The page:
The dearth of specialised indigenous capacity to monitor sophisticated operations of multinational enterprises in Africa’s mining sector is denying host countries the opportunities to raise the people’s standards of living and industrial development, according to a senior Tanzanian government official.
“We have to learn more during this period when giant mining companies benefit more from Africa’s mineral wealth than the citizens,” said Adam Malima, Tanzania’s Deputy Minister for Energy and Minerals.
Speaking at a meeting of stakeholders in the minerals sector here late Wednesday, Malima said African countries had a long way to go in learning how to monitor mining activities run by multinational enterprises because [they] “are tactical in amassing huge profits that cannot be tracked by African governments”.
“With time, the African social fabric is increasing the demand for rights to benefit from Africa’s resources,” he added.
Meanwhile, Tanzania has rejected a proposal by the International Monetary Fund (IMF) to introduce a one-off royalty payment procedure in the mining sector, arguing that the method could adversely affect internal revenue collections.
According to a source in the Energy and Minerals ministry, quoted by the media here Thursday, the IMF raised the suggestion at a recent meeting with government officials, including the Tanzanian Revenue Authority and the Tanzanian Minerals Audit Agency (TMAA).
The government side at the talks, however, turned down the suggestion on the grounds that state revenue would be hard hit by the adoption of the single royalty payment system, The Citizen daily reported.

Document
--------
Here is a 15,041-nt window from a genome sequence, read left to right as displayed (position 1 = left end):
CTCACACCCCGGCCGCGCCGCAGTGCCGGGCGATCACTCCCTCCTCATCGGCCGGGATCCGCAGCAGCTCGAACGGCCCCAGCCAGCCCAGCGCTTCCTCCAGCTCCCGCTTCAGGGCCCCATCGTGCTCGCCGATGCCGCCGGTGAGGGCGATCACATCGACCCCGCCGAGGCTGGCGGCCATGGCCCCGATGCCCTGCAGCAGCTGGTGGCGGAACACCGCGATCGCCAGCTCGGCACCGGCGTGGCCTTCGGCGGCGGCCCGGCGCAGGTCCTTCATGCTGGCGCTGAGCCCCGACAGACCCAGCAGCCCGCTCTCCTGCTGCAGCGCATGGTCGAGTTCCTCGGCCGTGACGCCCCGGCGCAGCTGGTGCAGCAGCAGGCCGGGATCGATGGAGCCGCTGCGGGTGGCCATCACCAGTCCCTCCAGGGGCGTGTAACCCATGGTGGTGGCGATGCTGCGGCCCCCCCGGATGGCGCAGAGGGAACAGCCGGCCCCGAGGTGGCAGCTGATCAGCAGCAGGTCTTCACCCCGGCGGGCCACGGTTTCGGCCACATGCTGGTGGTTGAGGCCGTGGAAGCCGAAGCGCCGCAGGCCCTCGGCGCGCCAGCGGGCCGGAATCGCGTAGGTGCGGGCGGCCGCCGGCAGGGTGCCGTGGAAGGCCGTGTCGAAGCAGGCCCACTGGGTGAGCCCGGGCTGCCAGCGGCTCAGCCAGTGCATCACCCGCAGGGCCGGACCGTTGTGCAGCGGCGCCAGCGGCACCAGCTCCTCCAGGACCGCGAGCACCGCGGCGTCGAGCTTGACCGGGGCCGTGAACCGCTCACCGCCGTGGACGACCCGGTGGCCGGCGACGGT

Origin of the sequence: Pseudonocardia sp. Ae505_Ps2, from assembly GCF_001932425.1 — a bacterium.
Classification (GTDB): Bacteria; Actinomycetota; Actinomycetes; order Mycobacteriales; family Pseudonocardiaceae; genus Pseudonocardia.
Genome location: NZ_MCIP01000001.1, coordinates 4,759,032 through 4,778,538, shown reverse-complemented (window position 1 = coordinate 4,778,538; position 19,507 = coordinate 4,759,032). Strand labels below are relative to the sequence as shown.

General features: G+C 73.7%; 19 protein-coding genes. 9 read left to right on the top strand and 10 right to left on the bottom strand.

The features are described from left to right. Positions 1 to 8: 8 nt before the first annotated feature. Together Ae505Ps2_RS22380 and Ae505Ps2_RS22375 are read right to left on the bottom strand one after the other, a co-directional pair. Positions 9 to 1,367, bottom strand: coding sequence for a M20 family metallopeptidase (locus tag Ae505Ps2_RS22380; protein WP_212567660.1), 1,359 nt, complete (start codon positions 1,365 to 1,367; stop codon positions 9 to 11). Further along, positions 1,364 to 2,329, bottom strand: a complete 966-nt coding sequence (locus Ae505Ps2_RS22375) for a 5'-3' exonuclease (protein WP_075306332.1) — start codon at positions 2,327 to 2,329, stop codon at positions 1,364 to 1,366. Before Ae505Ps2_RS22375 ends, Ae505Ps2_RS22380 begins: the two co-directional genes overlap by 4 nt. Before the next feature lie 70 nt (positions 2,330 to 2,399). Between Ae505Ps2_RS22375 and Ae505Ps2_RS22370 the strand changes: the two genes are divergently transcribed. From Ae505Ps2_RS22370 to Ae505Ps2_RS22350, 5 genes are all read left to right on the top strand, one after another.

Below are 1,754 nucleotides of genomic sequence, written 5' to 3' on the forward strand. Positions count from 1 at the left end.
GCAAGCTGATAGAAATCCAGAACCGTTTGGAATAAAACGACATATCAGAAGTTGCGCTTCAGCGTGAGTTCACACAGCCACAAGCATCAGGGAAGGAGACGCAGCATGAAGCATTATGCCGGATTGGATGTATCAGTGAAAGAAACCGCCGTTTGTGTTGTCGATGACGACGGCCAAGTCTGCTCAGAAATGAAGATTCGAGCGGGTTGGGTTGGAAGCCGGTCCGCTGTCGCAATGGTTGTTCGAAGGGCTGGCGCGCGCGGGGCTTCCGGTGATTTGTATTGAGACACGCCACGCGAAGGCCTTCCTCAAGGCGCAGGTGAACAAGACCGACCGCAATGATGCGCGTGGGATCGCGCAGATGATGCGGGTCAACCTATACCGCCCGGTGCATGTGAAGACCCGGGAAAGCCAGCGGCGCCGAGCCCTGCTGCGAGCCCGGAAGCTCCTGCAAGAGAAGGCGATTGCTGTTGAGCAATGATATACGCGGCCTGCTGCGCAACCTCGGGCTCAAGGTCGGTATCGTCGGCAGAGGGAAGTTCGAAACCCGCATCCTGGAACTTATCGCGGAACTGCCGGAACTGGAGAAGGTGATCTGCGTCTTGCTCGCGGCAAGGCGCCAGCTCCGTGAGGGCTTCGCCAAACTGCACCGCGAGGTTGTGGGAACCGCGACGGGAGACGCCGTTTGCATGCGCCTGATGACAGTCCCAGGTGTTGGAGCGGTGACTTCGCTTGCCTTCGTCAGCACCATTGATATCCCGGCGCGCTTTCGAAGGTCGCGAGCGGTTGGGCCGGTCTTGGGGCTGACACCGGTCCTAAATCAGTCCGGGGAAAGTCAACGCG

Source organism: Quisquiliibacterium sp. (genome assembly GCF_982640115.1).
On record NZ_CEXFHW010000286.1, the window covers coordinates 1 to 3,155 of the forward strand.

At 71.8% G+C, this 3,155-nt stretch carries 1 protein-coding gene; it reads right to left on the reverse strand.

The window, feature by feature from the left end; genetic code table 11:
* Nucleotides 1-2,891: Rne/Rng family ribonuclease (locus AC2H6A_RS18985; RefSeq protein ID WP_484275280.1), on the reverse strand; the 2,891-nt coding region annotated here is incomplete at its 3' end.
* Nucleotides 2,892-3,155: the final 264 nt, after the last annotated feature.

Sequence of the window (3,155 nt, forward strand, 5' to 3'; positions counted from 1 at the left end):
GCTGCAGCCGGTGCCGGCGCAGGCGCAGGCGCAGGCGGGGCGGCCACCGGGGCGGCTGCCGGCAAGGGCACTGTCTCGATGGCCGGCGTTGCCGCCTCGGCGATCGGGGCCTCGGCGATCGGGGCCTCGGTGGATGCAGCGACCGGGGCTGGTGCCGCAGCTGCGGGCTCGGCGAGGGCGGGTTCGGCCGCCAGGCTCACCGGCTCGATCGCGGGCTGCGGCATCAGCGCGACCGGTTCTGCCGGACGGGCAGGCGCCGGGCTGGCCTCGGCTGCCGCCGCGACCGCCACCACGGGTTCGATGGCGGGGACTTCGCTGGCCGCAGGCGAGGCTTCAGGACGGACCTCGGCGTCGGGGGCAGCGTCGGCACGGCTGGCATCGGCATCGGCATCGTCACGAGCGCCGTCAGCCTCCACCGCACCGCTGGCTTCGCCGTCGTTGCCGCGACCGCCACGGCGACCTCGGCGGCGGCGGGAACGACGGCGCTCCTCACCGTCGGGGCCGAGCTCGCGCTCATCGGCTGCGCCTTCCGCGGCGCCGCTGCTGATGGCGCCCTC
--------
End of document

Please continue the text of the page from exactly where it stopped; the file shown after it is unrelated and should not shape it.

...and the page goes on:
An analysis by TMAA, for instance, showed that it took about 10 days from the date of export for gold bullion to sell on the international market, but during the period its price changed from the amount used for royalty calculation.
“The government is aware that current royalties are low compared to what is paid in countries such as Botswana and Ghana,” a TMAA official admitted, adding that the government could consider hiking the rates and maintain its competitiveness in the region.
In addition, TMAA has indicated that the government was ready to consider another proposal by the IMF to introduce a resource rent tax, which is applied in some countries, but that type of taxation could be carried out in a few mines only.
Some speakers at the meeting conceded that Tanzania lacked the capacity to make a close follow-up of activities undertaken by giant mining companies and challenge the claim by those companies about ever-rising costs of operation.
Tanzania’s young mining industry is dominated by gold and gemstones. It was recently boosted by the discovery of uranium and, according to experts, the sector has grown rapidly since the introduction of liberal mining legislation in the late 1990s to attract investment.
The country’s gold production, geological surveys indicate, is likely to rise from 50 tonnes produced in 2009 to 63 tonnes in 2015